Westchester County's 911 system enables emergency dispatchers to quickly identify the origin of a call for help and which emergency services cover that location.
The Department of Information Technology is responsible for the county's telecommunications infrastructure, including the technical and fiscal administration of the 911 system.
911 Operations in Westchester County
DoIT's GIS division also provides daily support for the system's mapping component. When you dial 911 from a landline in Westchester, you will be connected to operators at your local police department for immediate assistance. By routing calls to live dispatchers who see the address and number of the caller on a computer screen, the Enhanced 911 Service (E911) used by the county ensures efficient and professional response to police, fire and EMS emergencies.
When using a cell phone to dial 911, your call will first be routed to State Police who will then transfer your call to the appropriate local police department. It is important to note that E911 service is currently unavailable to callers dialing 911 on their cell phones.
Internet Phones (VoIP) and 911: What You Should Know
With more and more people turning to Internet phone service to save money, it is essential that these customers are capable of calling 911 in emergencies.
VoIP or “Internet” phones, which are rapidly growing in popularity, are being sold to the public without full disclosure of their shortcomings with regards to 911. While most traditional phones support enhanced 911 (E911) services which route calls to live dispatchers who see the address and number of the caller on a computer screen, many of the more technologically advanced phones – which allow calls to be made through the Internet – offer limited or no 911 service.
In addition, since VoIP equipment can be portable, people need to be aware that if the phone is moved, dispatchers may not know where they are and could send help to the wrong location.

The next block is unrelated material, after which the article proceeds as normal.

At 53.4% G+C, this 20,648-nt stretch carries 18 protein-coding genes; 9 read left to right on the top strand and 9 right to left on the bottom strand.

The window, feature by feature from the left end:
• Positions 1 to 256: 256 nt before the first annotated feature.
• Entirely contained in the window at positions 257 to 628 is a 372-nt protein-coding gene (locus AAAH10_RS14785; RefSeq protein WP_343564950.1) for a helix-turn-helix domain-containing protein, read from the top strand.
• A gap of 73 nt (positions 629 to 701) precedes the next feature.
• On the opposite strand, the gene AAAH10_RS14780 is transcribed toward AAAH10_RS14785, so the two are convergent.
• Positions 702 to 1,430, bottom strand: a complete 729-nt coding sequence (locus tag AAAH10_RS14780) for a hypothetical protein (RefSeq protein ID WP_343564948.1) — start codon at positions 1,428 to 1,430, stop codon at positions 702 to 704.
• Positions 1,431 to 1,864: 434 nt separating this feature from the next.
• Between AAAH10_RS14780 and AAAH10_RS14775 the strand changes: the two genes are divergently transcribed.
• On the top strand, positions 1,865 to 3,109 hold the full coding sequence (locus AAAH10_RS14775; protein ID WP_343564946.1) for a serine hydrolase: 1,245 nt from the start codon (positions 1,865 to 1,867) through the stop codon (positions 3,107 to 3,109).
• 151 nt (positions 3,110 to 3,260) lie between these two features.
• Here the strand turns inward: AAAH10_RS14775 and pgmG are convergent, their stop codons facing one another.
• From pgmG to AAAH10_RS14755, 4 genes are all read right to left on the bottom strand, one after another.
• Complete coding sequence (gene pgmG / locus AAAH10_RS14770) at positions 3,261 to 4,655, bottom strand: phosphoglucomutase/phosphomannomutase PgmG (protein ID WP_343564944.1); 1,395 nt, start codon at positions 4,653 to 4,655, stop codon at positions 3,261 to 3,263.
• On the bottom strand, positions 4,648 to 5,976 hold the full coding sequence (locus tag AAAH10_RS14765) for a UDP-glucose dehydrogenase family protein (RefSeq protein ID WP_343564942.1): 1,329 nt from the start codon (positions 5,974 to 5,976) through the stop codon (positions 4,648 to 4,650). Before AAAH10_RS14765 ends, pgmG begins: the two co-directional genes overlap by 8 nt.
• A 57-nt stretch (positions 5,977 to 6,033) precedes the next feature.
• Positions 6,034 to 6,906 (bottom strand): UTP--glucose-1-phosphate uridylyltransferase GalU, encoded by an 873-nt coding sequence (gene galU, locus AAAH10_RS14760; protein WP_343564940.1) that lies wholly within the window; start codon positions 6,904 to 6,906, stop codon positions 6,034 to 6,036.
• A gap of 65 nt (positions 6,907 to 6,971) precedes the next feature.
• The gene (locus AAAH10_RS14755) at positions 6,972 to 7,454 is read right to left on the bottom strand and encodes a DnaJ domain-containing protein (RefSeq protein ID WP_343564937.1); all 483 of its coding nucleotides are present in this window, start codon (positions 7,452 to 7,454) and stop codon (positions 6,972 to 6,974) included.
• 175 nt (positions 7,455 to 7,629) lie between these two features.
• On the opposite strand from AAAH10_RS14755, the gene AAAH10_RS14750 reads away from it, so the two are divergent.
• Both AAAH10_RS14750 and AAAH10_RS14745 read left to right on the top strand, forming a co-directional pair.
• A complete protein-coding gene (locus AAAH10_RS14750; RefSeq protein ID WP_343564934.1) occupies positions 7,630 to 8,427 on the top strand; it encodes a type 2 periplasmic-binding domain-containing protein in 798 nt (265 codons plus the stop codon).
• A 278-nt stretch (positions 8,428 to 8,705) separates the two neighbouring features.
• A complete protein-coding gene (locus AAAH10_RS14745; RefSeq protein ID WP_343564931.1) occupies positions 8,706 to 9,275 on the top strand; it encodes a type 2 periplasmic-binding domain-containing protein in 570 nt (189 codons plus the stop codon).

Residents are advised to take the following actions:
- Survey the types of phones in your home. If one traditional landline phone has been retained, it should be designated for emergency use.
- At a minimum, verify that your VoIP carrier can relay a simple 911 call, in other words, that the call will go through. Do so by contacting the company directly either by phone or e-mail.
- If a basic 911 call can be made, then verify that your VoIP phone carrier supports enhanced 911. Do so by contacting the company directly either by phone or e-mail and inquire specifically about E911 and about what you need to do to ensure that the phone company knows the location of your VoIP phone.
- Subscribe to E911 service if you learn that it is offered by your carrier.
- Switch carriers or install a traditional telephone line if E911 service is not supported by your carrier.
On May 19, 2005, in the wake of tragedies linked to inadequate Internet-based 911 service, The Federal Communications Commission (FCC) voted unanimously to require Internet telephone carriers to provide E911. At that time, county officials recommended taking the necessary steps in the county to ensure life-saving 911 service before it was actually needed.
911-Related Web sites
- Emergency Services Interconnection Forum (ESIF) ESIF is a collaboration between Alliance for Telecommunications Industry Solutions (ATIS) and the National Emergency Number Association (NENA), and is an official ASTM standards organization. ESIF's PSAP Readiness Checklist was developed to supply PSAPs with a method to verify readiness and provide carriers with complete information, speeding the implementation process.
- Federal Communications Commission (FCC) The FCC's 911 home page.
- National Emergency Number Association (NENA) NENA's mission is to promote a universal emergency number system.
- National Association of State 911 Administrators (NASNA) A professional organization representing the 32 states that currently have central 911 planning or administrative functions.
- Public Safety Foundation of America This foundation provides both financial grants and technical support to individual nonprofit public safety answering points (PSAPs) across the nation to help them prepare for wireless E911.